(Note: ellipsis, and bracketed year, added.)

(Note: the online version of the story has the date Dec. 16, 2023, and has the title “She Was Crowned Miss Universe. Then Her Government Cracked Down.” The online version says that the title of the print version is “Nicaragua Sees a Threat Behind a Beauty Pageant” but my national edition of the print version had the title “Once She Won Crown, Nicaragua Saw Her as a Threat.”)

Britain’s Socialized National Health Service (NHS) Stripped Parents of Control, Leaving Indi No Choice but to Die

(p. A13) Indi was born with mitochondrial disease, a degenerative condition that prevents cells from producing energy. When her parents and the Queen’s Medical Centre in Nottingham, England, disagreed over whether she should be kept on life support, the NHS turned to the courts to strip the parents of decision-making authority. The U.K. High Court agreed, overrode the parents’ wishes, and ordered life support removed.

. . .

While the NHS thought continued treatment would be futile, other experts disagreed, including at the Vatican’s Bambino Gesù pediatric hospital. As part of its religious mission, Bambino Gesù specializes in treating children with rare diseases. Doctors there offered a treatment plan they thought could help Indi, free of charge. The Italian government even made her a citizen so that she could be airlifted from England.

. . .

For the U.K., the offer of free treatment by willing doctors ought to have been the end of the story. The government didn’t have to pay another penny. The grateful parents simply wanted the freedom to take their daughter to the experts in Rome.

Instead, the NHS went back to the same court and judge to insist it remained in Indi’s best interests to die in the U.K. The court again agreed and overrode the parents’ desire to take Indi to see the experts in Rome. The judge ordered that they could take her only to one place: to the hospice to die.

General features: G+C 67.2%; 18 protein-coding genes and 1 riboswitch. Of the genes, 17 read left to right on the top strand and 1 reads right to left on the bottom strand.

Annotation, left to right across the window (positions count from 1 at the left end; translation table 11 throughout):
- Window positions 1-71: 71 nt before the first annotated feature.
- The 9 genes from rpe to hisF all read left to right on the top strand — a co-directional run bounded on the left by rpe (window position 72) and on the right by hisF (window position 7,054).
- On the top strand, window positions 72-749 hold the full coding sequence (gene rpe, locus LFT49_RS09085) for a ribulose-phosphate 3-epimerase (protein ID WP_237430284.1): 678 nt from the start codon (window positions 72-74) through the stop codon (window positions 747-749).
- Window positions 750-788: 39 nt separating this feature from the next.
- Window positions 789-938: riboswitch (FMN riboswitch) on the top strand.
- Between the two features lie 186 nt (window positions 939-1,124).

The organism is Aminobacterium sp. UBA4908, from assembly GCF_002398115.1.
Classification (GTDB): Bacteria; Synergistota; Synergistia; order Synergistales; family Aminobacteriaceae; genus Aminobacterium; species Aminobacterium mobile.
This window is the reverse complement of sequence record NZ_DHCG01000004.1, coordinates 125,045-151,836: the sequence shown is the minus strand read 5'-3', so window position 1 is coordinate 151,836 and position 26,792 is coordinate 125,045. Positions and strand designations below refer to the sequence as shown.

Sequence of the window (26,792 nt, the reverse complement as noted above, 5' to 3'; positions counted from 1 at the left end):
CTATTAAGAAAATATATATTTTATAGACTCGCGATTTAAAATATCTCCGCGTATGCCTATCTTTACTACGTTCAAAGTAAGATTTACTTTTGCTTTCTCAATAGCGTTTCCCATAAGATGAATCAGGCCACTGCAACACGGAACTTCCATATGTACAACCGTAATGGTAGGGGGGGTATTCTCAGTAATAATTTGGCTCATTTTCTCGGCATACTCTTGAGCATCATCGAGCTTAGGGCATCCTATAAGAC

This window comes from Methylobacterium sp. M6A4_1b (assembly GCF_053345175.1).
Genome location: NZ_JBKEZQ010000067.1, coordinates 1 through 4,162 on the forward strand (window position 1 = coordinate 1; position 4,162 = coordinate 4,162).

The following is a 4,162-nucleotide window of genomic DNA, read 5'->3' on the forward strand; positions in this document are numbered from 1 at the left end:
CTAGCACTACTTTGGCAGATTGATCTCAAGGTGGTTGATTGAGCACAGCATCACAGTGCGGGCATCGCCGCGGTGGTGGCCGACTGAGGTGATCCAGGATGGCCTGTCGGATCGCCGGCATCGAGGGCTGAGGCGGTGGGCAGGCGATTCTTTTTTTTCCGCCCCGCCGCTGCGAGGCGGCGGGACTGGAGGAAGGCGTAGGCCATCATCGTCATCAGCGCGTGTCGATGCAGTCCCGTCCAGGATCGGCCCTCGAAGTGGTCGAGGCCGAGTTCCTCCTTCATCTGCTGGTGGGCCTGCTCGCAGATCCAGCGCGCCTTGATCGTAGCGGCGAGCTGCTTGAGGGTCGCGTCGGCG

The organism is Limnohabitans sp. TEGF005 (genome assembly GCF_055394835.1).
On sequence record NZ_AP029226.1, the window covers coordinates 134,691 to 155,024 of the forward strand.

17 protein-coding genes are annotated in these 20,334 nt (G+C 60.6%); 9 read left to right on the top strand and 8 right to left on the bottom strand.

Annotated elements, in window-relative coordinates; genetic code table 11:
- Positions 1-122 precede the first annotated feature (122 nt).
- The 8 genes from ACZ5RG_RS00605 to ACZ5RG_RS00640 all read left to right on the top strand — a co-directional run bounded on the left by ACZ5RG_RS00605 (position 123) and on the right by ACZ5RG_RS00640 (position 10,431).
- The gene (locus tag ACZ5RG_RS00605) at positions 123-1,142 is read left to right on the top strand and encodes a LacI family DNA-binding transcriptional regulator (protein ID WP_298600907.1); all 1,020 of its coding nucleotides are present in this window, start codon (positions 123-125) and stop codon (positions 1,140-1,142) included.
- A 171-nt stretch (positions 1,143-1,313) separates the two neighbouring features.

The parents had no choice but to comply. Lest they try anything else to save their daughter, the parents were sent to hospice with a security escort and police presence.

Deprived of treatment and with her parents forbidden to help her, Indi died within two days, under the watchful eye of the government that said all along it was looking out for her best interests.

For the full commentary, see:

Mark Rienzi. “Britain’s NHS Left Indi Gregory to Die.” The Wall Street Journal (Tuesday, Nov. 21, 2023): A13.

(Note: ellipses added.)

(Note: the online version of the commentary has the date November 20, 2023, and has the same title as the print version.)

“Sí Se Puede”

(p. 21) A center-right candidate appeared headed to victory in Venezuela on Monday in a primary election to choose an opposition candidate to compete in presidential elections next year — a vote that could prove pivotal to the fate of a country that has endured a decade of economic crisis and authoritarian governance.

. . .

At a polling station in a parking lot in Catia, a poor neighborhood in Caracas, voters began lining up at 7 a.m. only to encounter a problem: a group of pro-government civilians was threatening to burn the cars in the parking lot if voting proceeded.

But a woman who lived nearby, Margarita Fuenmayor, offered a solution: She would lend her house as a makeshift voting station.